Tuesday, October 25, 2011

Irish Food: Stew and Potatoes!

This week is so busy at work that I spent Sunday cooking so that I would have food to eat all week when I finally make it home in the evening. The menu for the week, as well as the soup of the previous post, features beef stew and colcannon, which is Irish mashed potatoes. The stew is not really Irish stew because it has no beer or red wine in it, but I think it still counts. I prefer it with just beef stock, and I used sweet potato instead of normal potatoes because I like them better. But to be a traditional Irish stew it should have normal potato and some of the stock should be replaced by beer (Guinness or some other stout would be best) and red wine. As for the colcannon, I have had this made for me on St Paddy's day by an Irish friend and then to make my own had a quick look on the internet. This dish features kale, which is cabbage but has curly leaves and is much more mild than normal cabbage. I'm sure you can get it everywhere else too but maybe it is only called kale here? So for a warming winter meal keep on reading because it all turned out really delicious!


 Beef Stew

1 tablespoon olive oil (or other fat)
1 onion
3 clove garlic
2 rashers of bacon
500 grams casserole steak
2 tablespoons flour
Salt and pepper
1 small sweet potato (about 300 grams)
3 carrots
1 cup peas
1 cup chopped celery
1/3 cup pearl barley (if you don't have this just leave it out)
3 bay leaves
2 tablespoons worcestershire sauce
2 tablespoons bisto (gravy) powder, or cornflour
3 cups beef stock (3 cubes/teaspoons stock powder, 3 cups water)

Okay, so I know that it looks like a lot of ingredients but most of it should be stuff that you have lying around. First of all, heat the oven to 180 degrees celsius. Then chop up the bacon and onion finely, crush the garlic and then heat the oil in a large pan. Fry the onion, garlic and bacon until cooked and soft. Remove from the heat and place the mixture (leaving as much fat as possible behind) in a large casserole dish (at least 2.5 litres).


Chop the beef into bite-sized pieces. Mix the flour in a bowl with salt and pepper, then toss the meat in the flour.


Heat the pan again and cook the beef until it is brown on all sides. This isn't absolutely neccessary if you can't be bothered but if you don't sear the beef first your meat will not be so nice at the end. Add this to the casserole dish as well.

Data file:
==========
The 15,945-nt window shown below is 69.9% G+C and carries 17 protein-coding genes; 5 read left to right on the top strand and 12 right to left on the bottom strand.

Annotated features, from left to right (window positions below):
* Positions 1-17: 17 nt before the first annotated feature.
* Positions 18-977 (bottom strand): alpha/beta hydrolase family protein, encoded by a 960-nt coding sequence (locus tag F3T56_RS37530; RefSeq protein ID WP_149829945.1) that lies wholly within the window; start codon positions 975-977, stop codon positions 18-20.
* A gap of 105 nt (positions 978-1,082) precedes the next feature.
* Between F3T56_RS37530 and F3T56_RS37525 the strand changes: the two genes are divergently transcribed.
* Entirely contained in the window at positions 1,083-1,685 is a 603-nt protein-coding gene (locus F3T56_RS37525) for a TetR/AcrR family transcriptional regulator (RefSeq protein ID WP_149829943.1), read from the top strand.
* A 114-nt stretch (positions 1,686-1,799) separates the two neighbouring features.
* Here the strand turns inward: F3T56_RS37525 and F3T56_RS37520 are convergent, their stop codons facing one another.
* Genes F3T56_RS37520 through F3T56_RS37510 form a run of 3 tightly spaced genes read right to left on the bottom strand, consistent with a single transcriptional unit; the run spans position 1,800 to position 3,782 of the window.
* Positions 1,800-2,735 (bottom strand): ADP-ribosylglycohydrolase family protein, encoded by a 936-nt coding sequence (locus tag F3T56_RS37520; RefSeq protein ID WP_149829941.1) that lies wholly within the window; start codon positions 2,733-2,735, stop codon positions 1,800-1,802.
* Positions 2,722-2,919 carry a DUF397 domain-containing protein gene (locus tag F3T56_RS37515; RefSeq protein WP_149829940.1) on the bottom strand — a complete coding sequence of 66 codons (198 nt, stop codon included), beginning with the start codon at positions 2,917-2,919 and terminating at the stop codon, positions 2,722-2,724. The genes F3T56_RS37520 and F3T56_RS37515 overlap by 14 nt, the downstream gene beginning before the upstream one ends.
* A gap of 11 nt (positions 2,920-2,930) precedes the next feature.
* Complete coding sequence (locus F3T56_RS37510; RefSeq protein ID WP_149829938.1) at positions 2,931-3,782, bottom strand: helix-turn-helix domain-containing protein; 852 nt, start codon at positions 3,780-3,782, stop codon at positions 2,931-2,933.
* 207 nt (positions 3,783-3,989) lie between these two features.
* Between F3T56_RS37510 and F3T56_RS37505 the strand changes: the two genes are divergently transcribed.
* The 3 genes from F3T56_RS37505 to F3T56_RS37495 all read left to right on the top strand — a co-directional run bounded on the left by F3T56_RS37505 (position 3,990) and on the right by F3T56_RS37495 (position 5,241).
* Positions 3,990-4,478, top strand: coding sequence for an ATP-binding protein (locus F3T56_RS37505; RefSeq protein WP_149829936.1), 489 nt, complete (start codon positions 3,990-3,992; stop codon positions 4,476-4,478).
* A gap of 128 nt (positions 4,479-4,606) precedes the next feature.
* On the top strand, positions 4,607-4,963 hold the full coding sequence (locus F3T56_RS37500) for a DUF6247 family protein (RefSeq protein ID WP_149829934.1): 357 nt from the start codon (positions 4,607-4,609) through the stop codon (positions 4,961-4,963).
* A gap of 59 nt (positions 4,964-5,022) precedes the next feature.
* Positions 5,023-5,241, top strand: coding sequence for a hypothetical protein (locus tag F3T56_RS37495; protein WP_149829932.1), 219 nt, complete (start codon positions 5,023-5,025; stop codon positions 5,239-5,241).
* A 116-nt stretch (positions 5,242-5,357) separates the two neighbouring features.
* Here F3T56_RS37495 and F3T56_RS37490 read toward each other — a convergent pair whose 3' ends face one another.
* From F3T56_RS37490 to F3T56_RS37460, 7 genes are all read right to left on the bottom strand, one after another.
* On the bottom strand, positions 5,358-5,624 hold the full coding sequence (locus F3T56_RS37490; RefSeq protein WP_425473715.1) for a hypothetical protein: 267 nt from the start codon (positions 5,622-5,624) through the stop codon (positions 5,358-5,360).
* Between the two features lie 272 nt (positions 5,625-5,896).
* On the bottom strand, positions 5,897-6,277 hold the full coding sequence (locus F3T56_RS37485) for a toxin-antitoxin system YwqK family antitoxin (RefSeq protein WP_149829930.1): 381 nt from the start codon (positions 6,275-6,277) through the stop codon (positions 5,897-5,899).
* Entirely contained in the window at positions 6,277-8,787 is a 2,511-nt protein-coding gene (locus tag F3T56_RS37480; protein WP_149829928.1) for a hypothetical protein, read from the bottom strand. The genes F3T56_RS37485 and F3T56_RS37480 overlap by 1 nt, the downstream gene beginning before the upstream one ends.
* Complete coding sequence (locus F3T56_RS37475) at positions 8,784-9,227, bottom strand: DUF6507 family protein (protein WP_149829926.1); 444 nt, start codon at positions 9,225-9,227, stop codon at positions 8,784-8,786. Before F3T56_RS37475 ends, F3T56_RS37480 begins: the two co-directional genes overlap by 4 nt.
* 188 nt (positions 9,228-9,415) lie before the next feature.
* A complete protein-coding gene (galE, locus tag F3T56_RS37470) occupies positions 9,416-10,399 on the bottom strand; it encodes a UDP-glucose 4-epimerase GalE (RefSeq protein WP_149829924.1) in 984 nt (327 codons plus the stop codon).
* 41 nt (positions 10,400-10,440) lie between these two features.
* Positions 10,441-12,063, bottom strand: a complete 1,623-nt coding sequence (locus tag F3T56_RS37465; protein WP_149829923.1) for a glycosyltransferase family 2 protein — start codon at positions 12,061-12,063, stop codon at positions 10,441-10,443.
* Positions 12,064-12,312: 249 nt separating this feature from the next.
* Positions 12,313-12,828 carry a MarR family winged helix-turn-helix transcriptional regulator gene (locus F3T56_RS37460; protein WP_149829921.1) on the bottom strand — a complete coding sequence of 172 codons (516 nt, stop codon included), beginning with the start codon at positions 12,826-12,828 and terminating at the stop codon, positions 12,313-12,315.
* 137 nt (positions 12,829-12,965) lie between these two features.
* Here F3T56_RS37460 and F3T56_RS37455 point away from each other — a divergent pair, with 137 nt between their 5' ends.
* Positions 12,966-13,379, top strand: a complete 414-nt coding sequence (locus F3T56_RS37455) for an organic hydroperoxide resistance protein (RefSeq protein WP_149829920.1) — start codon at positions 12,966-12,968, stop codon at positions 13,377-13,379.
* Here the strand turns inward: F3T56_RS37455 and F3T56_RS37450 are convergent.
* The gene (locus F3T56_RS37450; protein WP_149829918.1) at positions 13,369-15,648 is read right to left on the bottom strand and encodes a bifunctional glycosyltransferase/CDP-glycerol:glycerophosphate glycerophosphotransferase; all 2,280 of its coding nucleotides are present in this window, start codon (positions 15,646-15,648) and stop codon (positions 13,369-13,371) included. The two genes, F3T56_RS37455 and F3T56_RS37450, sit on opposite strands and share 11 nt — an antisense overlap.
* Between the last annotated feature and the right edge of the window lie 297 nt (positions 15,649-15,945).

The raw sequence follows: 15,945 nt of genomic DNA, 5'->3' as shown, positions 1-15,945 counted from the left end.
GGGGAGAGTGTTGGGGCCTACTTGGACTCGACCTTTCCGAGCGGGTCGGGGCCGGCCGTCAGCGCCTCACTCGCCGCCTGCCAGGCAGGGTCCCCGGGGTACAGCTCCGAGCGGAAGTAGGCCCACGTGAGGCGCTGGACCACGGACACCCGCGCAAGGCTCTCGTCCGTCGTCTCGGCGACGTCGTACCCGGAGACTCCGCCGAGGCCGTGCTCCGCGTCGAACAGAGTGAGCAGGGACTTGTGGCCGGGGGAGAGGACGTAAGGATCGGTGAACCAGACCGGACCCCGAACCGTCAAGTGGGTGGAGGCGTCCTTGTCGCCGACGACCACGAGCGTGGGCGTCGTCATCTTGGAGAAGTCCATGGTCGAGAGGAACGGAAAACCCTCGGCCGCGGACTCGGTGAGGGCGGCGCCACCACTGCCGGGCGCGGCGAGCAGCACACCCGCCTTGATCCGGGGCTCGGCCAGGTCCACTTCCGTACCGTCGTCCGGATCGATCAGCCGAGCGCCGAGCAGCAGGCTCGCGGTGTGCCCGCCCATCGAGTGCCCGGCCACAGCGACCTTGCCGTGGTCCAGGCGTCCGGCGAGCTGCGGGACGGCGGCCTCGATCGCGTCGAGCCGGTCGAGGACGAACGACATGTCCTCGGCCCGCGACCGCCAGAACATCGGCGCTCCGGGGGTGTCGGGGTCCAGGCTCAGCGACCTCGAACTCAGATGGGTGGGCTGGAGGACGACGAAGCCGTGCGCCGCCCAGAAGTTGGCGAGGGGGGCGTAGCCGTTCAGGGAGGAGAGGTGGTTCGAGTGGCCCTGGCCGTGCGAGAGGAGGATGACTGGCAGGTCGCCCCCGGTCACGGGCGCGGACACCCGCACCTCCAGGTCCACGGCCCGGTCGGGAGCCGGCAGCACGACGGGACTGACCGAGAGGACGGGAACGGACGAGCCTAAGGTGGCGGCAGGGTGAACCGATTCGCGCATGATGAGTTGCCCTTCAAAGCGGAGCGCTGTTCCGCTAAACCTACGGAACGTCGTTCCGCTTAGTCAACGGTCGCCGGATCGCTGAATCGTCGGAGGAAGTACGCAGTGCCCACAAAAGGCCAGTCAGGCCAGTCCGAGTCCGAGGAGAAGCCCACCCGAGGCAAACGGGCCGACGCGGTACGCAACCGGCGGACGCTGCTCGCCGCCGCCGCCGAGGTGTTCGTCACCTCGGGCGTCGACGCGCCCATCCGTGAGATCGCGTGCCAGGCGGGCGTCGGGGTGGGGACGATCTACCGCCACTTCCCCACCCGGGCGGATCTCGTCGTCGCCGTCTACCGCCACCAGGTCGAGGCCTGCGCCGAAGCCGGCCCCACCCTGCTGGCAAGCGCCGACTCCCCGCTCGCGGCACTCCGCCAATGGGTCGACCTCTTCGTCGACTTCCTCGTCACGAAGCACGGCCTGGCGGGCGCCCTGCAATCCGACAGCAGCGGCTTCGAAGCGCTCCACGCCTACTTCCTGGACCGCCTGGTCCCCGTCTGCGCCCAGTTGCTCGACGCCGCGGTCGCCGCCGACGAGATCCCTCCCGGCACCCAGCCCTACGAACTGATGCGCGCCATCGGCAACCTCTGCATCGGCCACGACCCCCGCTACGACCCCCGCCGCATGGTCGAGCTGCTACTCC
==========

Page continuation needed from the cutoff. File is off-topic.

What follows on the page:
Dice the sweet potato and carrot, then add these on top of the meat. Add the peas and barley and give it all a stir until it is quite well mixed. Add everything else over the top and give it another stir. Finally, put the lid on the casserole dish and place in the oven. I always place it on top of a tray or in a roasting dish because no matter what, when I cook stuff it almost always overflows.

After about 2 or 3 hours the meat should be cooked (easily chewed, not terribly tough). Which means that your stew is ready! Although some might argue that it is a casserole because it is cooked in the oven and not on the stove. I think that I will call it whatever I like, they are mostly interchangeable.



Colcannon

800 grams potatoes (this should feed about 4 people, depending on how much everybody likes to eat!)

2-3 teaspoons salt
1 tablespoon olive oil (or butter of course, I had none)

2-3 rashers bacon
3 cloves garlic

2-3 cups kale (or cabbage but that wouldn't be so nice. I guess you could use spinach or silverbeet too)
Black pepper
1/4 cup buttermilk (you could use real cream but I had none and this turned out really nice)


First thing to do is chop up the potatoes and throw them in a large pot. Cover them with water and sprinkle the salt over, then cover the pot and bring to the boil. When it is boiling turn it down to simmer until the potatoes cook, and in the meantime prepare the rest of the ingredients.

Heat the oil in a large frying pan and chop the bacon into it. I do this with kitchen scissors, it is so much easier than cutting bacon with a knife, and I chop it right into the pan. Alternatively, you could chop everything up first and then cook it. Whatever way you do it, once you have the bacon frying, crush the garlic and add that to the pan. Stir this a bit, then leave it to cook while you slice the kale up finely. Add the kale to the pan and stir until it is cooked (just give it a quick taste, it should be sort of soft, not crunchy, and bright green).


So when the potatoe is ready, drain it well and add the buttermilk. Mash it to whatever consistency you like, adding pepper until it is just right (and more salt if you like but you shouldn't need it). Stir in the kale mixture and your Irish mashed potatoes are ready!

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